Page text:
Pain along the arch of the foot is a common problem among runners and joggers, but it can also affect those who spend the day working on their feet. Standing in one position for long periods of time while working the cash register or walking the halls of a hospital for 12 hours can cause a number of foot problems. Arch pain in particular is common because that’s where much of the force is placed while walking. However, not all arch pain comes from the same source. Keep reading to learn about the causes of arch pain and what you can do to prevent it.
Why is your foot arched?
The structure of your foot actually consists of three arches:
- Medial longitudinal arch
- Lateral longitudinal arch
- Transverse arch.
When most people refer to arch pain, they generally mean the first or second arch mentioned above. Picture your foot resting lightly on the floor. The part of your foot that raises slightly from the ground actually consists of two arches on top of each other. According to KenHub, the medial arch lies above the lateral arch. Both are made up of bones, muscles, tendons and ligaments. Damage to the muscles and tendons of the medial arch can cause a collapsed arch.
The third arch, known as the transverse arch, is perpendicular to the others. Looking down at your foot, this arch runs horizontally near your ankle, parallel to your toes. KenHub noted that all three aches play a role in bearing weight, shock absorption and stabilization. Each plays an important role in your walking gait. As you move, they alternately flatten and become rigid as you propel yourself. As with many bodily functions, the movement of your arches is probably something you don’t notice until there’s a problem.
Common arch pain causes
Each of your feet contains 26 bones along with connective tissue and muscles. Because they’re so complex, there are a number of problems that can occur, especially when you have to stand, walk or run for extended periods of time. Four common causes of arch pain stick out, however. Please note that if you experience sharp or severe foot pain, you should see your health care professional.
Foot sprain: Sprains are commonly found in athletes, but they can occur on the job as well. Typically, they are the result of an impact. Anything from a fall from a higher level to a missed stair could potentially cause a sprain. According to Harvard Medical School, sprains in the midfoot region usually show symptoms of swelling, bruising and an inability to bear weight. They can take weeks or even months to fully heal. Typical treatment consists of providing ice and pressure to the area while elevating the foot. Your doctor may recommend elevating the foot while you rest.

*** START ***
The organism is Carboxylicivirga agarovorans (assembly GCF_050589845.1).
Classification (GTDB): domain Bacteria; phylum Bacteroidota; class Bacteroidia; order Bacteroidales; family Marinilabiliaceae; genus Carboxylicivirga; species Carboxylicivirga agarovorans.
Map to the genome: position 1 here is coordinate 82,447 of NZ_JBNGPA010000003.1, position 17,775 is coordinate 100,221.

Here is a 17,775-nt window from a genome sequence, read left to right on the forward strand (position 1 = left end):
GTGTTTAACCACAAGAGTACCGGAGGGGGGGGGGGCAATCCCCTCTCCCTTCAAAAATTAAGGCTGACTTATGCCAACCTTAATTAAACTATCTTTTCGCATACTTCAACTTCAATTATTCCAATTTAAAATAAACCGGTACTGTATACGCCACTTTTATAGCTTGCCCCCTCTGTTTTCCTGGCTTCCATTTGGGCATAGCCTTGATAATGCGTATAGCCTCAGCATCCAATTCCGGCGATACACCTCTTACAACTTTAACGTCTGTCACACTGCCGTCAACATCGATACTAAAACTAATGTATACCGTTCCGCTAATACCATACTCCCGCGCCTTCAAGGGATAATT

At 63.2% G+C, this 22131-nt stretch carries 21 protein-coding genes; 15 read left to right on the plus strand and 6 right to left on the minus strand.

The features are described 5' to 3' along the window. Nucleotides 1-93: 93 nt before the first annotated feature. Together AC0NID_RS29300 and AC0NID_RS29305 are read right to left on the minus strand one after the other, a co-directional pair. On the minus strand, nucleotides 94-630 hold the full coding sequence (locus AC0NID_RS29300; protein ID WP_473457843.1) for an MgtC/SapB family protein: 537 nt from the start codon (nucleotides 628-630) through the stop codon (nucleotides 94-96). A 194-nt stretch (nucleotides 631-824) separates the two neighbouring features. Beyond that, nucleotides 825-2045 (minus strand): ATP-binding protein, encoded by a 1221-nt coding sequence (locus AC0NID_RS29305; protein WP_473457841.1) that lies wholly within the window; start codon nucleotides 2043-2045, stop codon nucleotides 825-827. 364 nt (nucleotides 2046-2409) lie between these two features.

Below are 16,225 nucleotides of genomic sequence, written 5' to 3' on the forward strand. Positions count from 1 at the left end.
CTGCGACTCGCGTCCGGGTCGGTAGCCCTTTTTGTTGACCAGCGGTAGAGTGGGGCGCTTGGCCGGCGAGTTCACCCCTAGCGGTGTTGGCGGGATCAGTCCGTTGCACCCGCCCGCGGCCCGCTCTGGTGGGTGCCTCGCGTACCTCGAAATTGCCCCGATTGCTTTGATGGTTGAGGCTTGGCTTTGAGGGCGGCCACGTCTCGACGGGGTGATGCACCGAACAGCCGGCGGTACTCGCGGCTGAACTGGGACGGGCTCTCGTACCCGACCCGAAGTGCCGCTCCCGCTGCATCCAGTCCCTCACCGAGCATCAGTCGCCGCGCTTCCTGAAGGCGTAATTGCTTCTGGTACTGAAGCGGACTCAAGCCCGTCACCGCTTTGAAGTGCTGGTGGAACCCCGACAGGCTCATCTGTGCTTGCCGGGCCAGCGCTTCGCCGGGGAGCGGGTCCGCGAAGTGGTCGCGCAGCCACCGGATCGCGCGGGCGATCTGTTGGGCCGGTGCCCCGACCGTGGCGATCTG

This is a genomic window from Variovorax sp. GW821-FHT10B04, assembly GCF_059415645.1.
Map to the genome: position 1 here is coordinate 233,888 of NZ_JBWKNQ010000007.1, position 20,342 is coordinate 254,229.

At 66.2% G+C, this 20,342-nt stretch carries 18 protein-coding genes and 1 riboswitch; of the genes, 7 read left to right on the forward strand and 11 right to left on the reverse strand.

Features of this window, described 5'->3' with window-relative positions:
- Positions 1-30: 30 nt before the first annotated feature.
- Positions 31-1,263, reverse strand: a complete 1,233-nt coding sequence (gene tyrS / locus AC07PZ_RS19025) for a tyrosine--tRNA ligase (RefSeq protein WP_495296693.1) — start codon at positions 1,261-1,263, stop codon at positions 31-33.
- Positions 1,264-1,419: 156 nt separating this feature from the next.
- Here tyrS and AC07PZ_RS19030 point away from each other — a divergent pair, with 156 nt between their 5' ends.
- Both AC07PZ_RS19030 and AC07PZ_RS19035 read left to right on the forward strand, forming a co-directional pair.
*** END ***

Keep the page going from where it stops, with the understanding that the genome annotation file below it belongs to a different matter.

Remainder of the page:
Plantar Fasciitis: This is one of the most common foot ailments. It can be caused by genetics or other conditions such as weight gain. The condition can also be caused by something as simple as standing for long periods or wearing shoes with poor arch support. According to Cedars-Sinai Hospital, the condition can be diagnosed by a visual examination, though your doctor may request an ultrasound to rule out other ailments. Treatment for plantar fasciitis can vary from wearing orthotic insoles or heel cushions to performing stretches and resting the foot.
Tendonitis: Injuries and overuse of the tendons in your feet can lead to tenderness and swelling of the area. The University of Maryland reported that this ailment can usually be treated through rest and dietary supplements such as Vitamins E, C, A and calcium. Massage may also provide some relief from pain.
Stress fractures: Small fractures in the bones of the foot can occur as a result of sudden new activity or osteoporosis. People who take up a new activity such as running or gymnastics are at a higher risk for stress fractures. The same can be said of those who have recently started a physically intense job.
How to prevent arch pain
The Hospital for Special Surgery noted that one easy way to prevent stress fractures and other common causes of arch pain is to pay attention to your footwear. Shoes with slip-resistant soles can keep you from falling and getting a sprain or fracture. If your feet have naturally low arches, consider using a cushioned insole and talk with doctor about your options.
Arch pain can cause extreme discomfort on the job or even force you to take a few days off. It’s important to find shoes that will give you the support and protection you need. That’s why Shoes For Crews has an easy and fast return policy, so you can get the perfect shoe for your needs.Share this article